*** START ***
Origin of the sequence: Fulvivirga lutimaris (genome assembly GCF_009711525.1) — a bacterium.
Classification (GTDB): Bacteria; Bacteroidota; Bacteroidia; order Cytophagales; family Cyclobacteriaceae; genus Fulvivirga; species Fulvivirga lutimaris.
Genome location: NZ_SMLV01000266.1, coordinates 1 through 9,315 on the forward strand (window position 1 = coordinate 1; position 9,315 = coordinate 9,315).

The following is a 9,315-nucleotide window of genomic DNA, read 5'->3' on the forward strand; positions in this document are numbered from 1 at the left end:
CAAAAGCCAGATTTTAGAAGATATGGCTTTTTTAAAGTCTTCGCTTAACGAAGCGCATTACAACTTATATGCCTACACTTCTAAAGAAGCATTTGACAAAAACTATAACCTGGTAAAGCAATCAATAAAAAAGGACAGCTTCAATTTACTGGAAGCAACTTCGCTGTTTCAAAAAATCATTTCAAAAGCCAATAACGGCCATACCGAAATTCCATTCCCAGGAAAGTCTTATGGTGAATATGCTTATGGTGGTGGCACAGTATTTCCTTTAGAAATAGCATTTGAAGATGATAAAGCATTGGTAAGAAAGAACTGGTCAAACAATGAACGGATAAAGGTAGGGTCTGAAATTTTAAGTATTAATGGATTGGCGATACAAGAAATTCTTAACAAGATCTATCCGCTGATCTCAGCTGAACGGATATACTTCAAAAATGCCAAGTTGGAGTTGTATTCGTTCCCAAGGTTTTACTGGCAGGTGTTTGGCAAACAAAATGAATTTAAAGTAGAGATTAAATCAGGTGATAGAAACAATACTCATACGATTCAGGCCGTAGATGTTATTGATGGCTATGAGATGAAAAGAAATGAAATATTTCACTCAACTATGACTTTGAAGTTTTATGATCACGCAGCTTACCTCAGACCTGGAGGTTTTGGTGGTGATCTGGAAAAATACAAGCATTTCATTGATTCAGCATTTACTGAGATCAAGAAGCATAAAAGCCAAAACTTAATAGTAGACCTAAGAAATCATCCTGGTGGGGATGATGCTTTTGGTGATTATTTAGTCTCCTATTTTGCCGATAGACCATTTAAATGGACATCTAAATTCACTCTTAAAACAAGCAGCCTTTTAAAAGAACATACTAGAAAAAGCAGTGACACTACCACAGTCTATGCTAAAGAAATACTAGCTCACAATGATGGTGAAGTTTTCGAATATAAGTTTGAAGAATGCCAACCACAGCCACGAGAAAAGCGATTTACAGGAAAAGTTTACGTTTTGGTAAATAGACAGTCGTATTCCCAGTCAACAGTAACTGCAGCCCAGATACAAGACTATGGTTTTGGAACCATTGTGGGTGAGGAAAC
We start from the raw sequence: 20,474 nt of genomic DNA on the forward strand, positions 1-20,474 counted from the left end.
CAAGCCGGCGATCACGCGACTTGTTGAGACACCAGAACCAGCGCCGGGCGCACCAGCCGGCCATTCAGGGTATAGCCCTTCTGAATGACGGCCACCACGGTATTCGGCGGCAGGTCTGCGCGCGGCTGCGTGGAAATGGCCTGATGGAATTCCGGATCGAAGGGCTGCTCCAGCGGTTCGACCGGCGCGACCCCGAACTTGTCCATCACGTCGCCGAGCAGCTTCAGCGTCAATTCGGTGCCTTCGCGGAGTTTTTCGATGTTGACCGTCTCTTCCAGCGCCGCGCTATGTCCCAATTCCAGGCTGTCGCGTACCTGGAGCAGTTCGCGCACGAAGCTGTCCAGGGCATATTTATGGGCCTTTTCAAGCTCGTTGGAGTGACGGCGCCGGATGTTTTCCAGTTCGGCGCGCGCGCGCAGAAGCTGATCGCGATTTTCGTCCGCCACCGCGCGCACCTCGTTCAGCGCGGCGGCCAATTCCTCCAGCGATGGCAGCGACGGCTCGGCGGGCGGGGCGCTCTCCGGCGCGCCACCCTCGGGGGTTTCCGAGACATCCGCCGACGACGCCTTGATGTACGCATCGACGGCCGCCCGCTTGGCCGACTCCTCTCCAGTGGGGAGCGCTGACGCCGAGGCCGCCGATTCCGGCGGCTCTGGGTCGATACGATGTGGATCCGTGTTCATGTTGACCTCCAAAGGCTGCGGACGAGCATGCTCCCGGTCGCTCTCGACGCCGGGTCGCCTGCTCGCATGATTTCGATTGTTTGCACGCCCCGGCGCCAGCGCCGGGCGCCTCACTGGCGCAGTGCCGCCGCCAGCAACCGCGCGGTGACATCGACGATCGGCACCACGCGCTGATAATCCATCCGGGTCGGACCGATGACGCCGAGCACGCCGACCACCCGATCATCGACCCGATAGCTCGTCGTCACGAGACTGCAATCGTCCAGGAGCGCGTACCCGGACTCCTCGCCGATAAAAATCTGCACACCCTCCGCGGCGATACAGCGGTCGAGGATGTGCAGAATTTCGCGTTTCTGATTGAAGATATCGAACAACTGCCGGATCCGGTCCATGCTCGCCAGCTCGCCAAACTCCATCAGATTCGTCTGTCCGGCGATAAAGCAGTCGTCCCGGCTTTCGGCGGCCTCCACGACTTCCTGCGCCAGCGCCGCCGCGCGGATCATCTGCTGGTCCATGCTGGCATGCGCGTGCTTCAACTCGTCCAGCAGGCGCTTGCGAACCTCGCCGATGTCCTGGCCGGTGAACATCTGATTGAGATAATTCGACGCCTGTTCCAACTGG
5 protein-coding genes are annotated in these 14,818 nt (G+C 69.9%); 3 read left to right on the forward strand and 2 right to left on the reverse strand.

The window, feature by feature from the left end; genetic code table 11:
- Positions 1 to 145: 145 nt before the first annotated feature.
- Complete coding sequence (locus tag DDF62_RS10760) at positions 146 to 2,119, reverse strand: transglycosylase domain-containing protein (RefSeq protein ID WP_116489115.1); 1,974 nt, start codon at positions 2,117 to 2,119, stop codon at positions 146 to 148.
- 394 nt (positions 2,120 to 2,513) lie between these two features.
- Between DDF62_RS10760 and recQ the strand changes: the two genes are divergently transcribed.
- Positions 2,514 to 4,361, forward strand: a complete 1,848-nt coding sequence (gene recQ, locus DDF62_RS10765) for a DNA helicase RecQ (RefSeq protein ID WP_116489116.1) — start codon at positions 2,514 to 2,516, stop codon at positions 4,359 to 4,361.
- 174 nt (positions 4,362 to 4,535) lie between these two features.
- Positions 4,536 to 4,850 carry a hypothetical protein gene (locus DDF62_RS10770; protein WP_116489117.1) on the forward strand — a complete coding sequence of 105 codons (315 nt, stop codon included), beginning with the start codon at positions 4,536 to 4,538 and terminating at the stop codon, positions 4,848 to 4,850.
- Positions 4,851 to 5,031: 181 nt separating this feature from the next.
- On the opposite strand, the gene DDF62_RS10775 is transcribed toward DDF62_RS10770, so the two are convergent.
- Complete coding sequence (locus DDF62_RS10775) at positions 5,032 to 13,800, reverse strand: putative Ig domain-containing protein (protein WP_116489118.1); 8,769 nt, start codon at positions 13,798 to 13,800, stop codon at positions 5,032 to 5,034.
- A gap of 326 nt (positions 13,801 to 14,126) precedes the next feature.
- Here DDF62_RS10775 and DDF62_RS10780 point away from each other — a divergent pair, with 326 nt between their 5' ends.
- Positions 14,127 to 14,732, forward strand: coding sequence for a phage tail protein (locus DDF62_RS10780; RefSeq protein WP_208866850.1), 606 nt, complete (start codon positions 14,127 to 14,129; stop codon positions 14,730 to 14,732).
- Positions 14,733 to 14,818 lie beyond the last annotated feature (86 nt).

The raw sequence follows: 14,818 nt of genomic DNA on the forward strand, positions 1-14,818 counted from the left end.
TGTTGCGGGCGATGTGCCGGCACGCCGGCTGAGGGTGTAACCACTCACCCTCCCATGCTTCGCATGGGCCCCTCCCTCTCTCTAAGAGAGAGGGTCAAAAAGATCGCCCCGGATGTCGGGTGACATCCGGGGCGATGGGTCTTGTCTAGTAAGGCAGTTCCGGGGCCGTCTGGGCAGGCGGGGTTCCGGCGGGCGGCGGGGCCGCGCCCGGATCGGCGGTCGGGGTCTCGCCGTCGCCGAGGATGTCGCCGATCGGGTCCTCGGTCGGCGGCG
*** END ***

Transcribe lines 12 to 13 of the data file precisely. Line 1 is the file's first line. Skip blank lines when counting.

- 394 nt (positions 2,120 to 2,513) lie between these two features.
- Between DDF62_RS10760 and recQ the strand changes: the two genes are divergently transcribed.